Venezuela has an Indigenous Mining Arc that is destroying national parks: Expert
Venezuelan scholar and forestry expert, José Rafael Lozada, is making public a series of videos where he demonstrates that besides the polemic Mining Arc of the Orinoco River, there is another mining arc devastating Venezuela’s Canaima National Park, which is a Unesco world heritage site, as well as the Caura National Park and the Southern Bolívar State Protective Zone.
Lozada calls the area ‘Indigenous Mining Arc’ and, according to his review of media stories, interviews with local sources and research trips to the area, it is the product of a series of deals that the Pemón tribe made with both the current Nicolás Maduro regime and the former Hugo Chávez regime.
Besides the archival documentation, the expert analyzes satellite and Google Earth images from different years and shows how massive placer gold mining operations that employ dredges have grown anarchically in protected areas. At least three dozen mines of different sizes appear in the region. However, digging deeper using the Amazon Geo-Referenced Socio-Environmental Information Network, Lozada is able to identify over 1,000 ‘mining spots’ or smaller operations.
Located to the south of the southeastern Bolívar state, Canaima National Park is the area that hosts the region’s most important rivers watersheds. For example, the entire watershed of the right bank of the Caroní River -the one that generates most of the country’s hydroelectric power- is within the park as are two of the highest waterfalls in the world, Angel Falls and the Kukenán falls. The park also hosts the main forest that connects with the Amazon and the plateaus of rock called tepui formations.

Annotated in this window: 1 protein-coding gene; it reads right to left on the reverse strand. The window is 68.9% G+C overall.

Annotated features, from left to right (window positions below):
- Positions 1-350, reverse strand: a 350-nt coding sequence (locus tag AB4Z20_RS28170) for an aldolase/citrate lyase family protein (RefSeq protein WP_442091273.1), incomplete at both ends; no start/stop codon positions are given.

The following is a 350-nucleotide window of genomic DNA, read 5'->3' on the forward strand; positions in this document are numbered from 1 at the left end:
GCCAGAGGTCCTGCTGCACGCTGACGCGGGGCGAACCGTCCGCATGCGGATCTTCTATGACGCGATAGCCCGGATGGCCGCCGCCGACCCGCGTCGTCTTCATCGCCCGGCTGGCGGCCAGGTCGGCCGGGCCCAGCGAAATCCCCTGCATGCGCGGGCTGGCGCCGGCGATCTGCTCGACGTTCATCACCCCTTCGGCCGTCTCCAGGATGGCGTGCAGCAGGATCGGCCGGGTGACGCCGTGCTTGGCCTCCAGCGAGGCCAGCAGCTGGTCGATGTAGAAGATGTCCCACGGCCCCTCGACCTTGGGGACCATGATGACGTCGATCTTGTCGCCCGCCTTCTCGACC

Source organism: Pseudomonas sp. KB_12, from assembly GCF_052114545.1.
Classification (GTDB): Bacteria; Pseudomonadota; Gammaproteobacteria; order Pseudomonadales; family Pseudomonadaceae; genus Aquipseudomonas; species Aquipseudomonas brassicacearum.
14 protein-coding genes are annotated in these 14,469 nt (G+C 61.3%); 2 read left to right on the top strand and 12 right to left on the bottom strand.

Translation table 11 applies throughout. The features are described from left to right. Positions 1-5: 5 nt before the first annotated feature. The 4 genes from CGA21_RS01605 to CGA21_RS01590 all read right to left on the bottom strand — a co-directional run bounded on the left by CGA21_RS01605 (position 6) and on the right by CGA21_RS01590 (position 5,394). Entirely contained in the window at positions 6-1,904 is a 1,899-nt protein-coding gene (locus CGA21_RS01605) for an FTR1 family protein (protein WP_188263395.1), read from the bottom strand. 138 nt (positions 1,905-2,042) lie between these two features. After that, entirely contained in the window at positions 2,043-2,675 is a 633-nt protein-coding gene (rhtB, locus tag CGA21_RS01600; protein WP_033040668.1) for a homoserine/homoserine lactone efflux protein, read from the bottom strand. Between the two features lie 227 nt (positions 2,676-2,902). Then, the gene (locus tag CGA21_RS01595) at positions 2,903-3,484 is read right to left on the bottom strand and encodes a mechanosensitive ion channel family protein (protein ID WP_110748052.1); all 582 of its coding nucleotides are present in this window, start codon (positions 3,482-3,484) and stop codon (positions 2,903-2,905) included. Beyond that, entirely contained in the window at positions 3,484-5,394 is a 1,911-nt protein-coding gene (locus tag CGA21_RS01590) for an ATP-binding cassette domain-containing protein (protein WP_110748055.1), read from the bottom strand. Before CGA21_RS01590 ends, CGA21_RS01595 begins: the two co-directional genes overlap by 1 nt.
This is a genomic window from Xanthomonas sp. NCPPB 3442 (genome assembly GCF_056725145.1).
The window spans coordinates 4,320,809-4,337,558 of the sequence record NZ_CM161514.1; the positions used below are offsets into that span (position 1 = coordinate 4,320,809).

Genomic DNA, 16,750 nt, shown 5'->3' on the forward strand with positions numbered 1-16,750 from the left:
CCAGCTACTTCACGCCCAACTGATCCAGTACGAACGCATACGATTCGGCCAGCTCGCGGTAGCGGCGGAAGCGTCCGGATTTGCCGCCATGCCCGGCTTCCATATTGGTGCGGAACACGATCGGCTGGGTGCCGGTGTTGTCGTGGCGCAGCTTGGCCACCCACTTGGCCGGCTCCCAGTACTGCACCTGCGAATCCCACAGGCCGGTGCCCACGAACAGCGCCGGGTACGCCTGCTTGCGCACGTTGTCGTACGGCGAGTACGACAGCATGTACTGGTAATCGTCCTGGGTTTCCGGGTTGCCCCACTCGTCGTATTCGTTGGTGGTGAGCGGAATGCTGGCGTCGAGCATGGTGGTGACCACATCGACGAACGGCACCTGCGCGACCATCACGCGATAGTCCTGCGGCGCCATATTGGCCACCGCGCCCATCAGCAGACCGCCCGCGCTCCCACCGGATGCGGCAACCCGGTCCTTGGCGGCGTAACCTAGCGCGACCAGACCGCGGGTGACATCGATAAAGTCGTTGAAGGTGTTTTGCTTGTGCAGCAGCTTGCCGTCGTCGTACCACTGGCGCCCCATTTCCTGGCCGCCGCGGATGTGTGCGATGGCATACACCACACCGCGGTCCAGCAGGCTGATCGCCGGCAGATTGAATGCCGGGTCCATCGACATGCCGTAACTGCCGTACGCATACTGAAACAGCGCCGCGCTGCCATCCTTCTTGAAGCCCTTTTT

According to Lozada, some of the mines detected there occupy more than 150 hectares and are not only close to important freshwater sources but also to Indigenous towns such as Campo Alegre, where a namesake mine is causing methylmercury or acid rock drainage contamination. Such conclusion is based on what Google Earth presents. The app also shows that the operation, which is also next to the Kukenán river, probably started around 2007 and has been growing ever since.
Following the course of the Kukenán river on Google Earth up to the point where it joins the Aponwao river and both rivers ‘give birth’ to the Caroní river, Lozada shows satellite images of mining works which he saw in person back in 2009. Sediments from these mines -he explains- threaten the Guri dam lake, which feeds from the Caroní and the
South of this area, along both margins of the Icabarú river, several mines can be observed. As he shows this, the expert explains that this is an area where there is no road and that is only accessible by
“The riverine forests around the Icabarú river are being intensely destroyed,” he says in one of the videos. “The river shows a brownish colour which is evidence of mine residue contamination.”
Following his examination -which he also submitted to a peer-reviewed publication-, Lozada concludes that there is evidence of numerous extractive activities in the Canaima and
The problem -he says- is that the existence of the Indigenous Mining Arc is being ignored, as is the fact that, by law, Indigenous peoples in Venezuela are obliged to collaborate in the protection of national parks and natural resources.